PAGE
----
Under the Shadow (2016)

by - October 10th, 2016 - Film Festivals Four-Star Corner Movie Reviews


obsessa SIFF 2016 review

Chilling Under the Shadow an Intimately Human Thriller

When her doctor husband Iraj (Bobby Naderi) is shipped to the front lines to serve out his latest stint of required military service, former medical school student Shideh (Narges Rashidi) attempts to look after the pair’s young daughter Dorsa (Avin Manshadi) while missiles target the city. It is 1988 and the family lives in Tehran, and with the war between her country Iran and its neighbor Iraq showing no signs of letting up, maybe mother and daughter should head out to the country and stay with Iraj’s parents until he returns.

PHOTO: Vertical Entertainment

PHOTO: Vertical Entertainment

But Shideh is stubborn. She doesn’t want to rely on her in-laws. She doesn’t want to take Dorsa away from her home or school. She doesn’t care that her landlord is a fundamentalist jerk who is angry that Iraj allows his wife to drive. She doesn’t care that she has to hide her Jane Fonda tapes and do her morning workouts with the curtains closed and the volume turned down low. None of that matters to Shideh, as she is her own woman, and even if Iranian society doesn’t want her to be one, that doesn’t mean she’s not going to still do whatever she feels is necessary to stay true to her convictions and beliefs all the same.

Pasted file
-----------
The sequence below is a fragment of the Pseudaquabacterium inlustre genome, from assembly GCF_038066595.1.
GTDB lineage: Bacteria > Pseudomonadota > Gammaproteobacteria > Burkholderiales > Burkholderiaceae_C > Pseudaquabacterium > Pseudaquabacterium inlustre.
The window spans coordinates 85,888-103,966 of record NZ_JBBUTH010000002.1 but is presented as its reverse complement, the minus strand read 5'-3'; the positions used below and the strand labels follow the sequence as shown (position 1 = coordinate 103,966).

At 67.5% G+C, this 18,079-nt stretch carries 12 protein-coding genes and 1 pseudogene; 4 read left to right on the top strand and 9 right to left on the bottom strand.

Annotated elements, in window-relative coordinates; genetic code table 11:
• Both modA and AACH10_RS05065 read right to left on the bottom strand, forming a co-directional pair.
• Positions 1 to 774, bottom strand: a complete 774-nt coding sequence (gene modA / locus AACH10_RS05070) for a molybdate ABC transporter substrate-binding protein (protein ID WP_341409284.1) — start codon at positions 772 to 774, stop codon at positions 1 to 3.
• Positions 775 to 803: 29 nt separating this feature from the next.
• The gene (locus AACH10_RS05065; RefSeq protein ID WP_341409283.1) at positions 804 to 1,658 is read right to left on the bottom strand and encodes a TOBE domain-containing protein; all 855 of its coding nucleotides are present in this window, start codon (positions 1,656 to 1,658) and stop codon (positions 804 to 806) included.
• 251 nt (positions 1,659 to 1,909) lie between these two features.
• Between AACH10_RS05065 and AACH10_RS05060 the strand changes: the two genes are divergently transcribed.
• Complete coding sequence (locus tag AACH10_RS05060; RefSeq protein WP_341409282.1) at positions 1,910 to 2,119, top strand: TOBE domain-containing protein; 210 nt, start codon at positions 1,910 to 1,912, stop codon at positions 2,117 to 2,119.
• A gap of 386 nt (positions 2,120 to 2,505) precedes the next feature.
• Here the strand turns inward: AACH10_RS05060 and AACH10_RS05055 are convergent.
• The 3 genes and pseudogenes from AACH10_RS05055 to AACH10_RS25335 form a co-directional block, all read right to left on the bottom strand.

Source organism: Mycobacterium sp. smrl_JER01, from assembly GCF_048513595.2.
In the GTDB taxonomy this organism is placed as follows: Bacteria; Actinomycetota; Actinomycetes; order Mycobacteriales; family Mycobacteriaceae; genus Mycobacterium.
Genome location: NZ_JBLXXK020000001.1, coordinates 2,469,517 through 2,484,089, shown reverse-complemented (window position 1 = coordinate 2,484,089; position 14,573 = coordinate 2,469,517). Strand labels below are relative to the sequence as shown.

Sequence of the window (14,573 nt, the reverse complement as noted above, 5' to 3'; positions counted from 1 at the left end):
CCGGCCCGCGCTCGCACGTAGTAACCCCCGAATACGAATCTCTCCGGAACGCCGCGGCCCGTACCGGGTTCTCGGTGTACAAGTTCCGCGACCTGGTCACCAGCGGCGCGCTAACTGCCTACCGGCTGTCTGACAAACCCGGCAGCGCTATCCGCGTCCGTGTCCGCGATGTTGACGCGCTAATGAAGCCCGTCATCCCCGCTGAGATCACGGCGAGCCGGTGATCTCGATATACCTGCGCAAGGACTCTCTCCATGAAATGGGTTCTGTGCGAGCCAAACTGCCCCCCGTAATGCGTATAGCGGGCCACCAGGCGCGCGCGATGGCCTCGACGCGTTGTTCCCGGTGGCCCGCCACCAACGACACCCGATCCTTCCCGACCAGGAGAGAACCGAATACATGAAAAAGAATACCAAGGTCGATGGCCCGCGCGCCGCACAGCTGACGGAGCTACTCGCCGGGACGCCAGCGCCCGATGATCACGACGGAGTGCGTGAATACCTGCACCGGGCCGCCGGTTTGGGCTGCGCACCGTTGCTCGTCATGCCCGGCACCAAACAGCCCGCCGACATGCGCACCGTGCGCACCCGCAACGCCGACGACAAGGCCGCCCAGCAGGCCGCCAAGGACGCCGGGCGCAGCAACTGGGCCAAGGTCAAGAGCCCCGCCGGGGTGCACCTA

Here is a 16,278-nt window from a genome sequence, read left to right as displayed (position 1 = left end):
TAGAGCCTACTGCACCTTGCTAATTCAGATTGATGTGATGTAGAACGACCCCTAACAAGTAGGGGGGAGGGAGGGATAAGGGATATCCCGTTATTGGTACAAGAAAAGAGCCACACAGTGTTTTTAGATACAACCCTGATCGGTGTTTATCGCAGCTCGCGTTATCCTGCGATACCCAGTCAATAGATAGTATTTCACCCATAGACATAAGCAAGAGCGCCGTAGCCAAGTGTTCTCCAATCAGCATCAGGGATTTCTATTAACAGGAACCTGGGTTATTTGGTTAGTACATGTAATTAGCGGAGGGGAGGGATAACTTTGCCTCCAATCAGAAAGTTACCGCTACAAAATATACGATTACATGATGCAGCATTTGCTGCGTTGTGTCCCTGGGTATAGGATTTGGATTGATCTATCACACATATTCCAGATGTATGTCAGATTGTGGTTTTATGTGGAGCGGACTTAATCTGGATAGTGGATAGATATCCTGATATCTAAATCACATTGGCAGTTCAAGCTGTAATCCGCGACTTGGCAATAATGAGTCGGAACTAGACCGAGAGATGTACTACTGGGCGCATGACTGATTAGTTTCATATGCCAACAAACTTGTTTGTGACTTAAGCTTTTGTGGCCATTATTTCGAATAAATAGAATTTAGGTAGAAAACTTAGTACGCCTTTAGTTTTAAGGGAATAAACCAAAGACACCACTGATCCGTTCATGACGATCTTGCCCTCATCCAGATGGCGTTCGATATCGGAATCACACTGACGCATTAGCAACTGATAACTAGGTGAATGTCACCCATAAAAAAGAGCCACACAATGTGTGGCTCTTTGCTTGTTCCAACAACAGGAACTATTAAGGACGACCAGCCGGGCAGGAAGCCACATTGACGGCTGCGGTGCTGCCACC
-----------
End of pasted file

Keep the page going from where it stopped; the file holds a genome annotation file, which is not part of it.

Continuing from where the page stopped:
Based on that synopsis, one would imagine that Under the Shadow is a drama about women suffering under the oppression of the Iranian Cultural Revolution, especially as it concerned the country’s eight-year war with Iraq. And this would be correct, this is what the exceedingly talented writer/director Babak Anvari’s feature-length debut is about, what it analyzes in unsettling detail. But there is an additional element to the tale, one that pushes it into territories that are as startling as they are tragic, the film ingeniously using genre tropes and tricks to push its points about female suppression and religious intolerance into a place of unforgettable genius that blew me away.

That additional element? There is something in the apartment with Shideh and Dorsa, something that is stalking the little girl with increasing rage and cruelty. Signs suggest it is a djinn, an evil spirit that has marked the youngster, an entity that would like to devour her soul. Problem is, because of the political and religious climate, Shideh can’t just grab her daughter into her arms and run into the street for help as doing so would get her arrested and likely flogged. If she’s not careful, she’ll be labeled a hysterical woman unfit to be a mother; if she does nothing, if she continues to battle this threat on her own, it’s very likely her daughter will be the one who suffers the most. Oh. Yes. There’s also the little matter of that continuing war with Iraq; missiles currently raining down on civilian targets inside Tehran, targets just like the apartment complex Shideh and Dorsa call home.